||Mirabello L, Koster R, Moriarity BS, Spector LG, Meltzer PS, Gary J, Machiela MJ, Pankratz N, Panagiotou OA, Largaespada D, Wang Z, Gastier-Foster JM, Gorlick R, Khanna C, Caminada de Toledo SR, Petrilli AS, Patino-Garcia A, Sierrasesumaga L, Lecanda F, Andrulis IL, Wunder JS, Gokgoz N, Serra M, Hattinger C, Picci P, Scotlandi K, Flanagan AM, Tirabosco R, Fernanda Amary M, Halai D, Ballinger ML, Thomas DM, Davis S, Barkauskas DA, Marina N, Helman L, Otto GM, Becklin KL, Wolf NK, Weg MT, Tucker M, Wacholder S, Fraumeni JF Jr, Caporaso NE, Boland JF, Hicks BD, Vogt A, Burdett L, Yeager M, Hoover RN, Chanock SJ, Savage SA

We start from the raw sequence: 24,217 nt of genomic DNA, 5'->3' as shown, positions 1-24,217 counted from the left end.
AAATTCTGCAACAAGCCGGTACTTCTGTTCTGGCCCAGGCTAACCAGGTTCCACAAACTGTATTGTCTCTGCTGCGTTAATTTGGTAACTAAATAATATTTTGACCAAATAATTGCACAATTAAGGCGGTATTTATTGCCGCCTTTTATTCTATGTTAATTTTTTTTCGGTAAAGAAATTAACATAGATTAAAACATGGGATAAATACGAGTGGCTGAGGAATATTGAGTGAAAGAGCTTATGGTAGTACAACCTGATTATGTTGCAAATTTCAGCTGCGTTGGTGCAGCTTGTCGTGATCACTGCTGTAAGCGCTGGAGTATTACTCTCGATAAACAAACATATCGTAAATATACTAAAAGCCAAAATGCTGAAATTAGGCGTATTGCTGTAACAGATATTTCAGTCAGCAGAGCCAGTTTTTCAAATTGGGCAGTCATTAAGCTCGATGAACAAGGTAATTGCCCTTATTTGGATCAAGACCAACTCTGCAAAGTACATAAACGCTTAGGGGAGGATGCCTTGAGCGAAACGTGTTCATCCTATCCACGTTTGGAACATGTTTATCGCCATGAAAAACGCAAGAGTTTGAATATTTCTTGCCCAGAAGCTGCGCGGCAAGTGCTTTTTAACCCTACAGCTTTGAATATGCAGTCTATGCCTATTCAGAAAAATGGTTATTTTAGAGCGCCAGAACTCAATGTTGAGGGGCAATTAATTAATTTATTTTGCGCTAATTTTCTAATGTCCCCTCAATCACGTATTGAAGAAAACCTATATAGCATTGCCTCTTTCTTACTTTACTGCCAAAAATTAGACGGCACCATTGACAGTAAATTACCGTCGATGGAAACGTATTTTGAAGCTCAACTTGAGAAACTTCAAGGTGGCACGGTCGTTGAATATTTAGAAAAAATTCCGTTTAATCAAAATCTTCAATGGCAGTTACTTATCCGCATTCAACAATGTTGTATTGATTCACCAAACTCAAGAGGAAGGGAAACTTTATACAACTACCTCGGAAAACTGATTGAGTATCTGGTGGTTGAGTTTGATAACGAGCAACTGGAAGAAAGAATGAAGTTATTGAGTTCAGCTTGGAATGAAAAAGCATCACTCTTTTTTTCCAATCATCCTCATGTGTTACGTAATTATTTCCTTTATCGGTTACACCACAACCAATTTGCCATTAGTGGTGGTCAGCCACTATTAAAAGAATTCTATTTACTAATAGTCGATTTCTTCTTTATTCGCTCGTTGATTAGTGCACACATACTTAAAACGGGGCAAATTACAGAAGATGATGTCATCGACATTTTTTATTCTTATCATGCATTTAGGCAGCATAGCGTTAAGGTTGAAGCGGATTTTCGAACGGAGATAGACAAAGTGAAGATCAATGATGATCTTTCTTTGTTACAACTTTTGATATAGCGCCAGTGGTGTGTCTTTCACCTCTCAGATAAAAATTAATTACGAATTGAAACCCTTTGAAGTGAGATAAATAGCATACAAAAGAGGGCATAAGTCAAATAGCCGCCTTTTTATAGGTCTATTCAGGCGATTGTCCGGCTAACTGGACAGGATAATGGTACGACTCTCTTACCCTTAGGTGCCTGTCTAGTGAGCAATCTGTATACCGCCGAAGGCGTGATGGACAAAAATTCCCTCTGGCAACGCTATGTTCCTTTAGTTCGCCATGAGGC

||Metastasis is the leading cause of death in osteosarcoma patients, the most common pediatric bone malignancy. We conducted a multi-stage genome-wide association study of osteosarcoma metastasis at diagnosis in 935 osteosarcoma patients to determine whether germline genetic variation contributes to risk of metastasis. We identified a SNP, rs7034162, in NFIB significantly associated with metastasis in European osteosarcoma cases, as well as in cases of African and Brazilian ancestry (meta-analysis of all cases: P=1.2x10(-9), OR 2.43, 95% CI 1.83-3.24). The risk allele was significantly associated with lowered NFIB expression, which led to increased osteosarcoma cell migration, proliferation, and colony formation. Additionally, a transposon screen in mice identified a significant proportion of osteosarcomas harboring inactivating insertions in Nfib, and had lowered Nfib expression. These data suggest that germline genetic variation at rs7034162 is important in osteosarcoma metastasis, and that NFIB is an osteosarcoma metastasis susceptibility gene.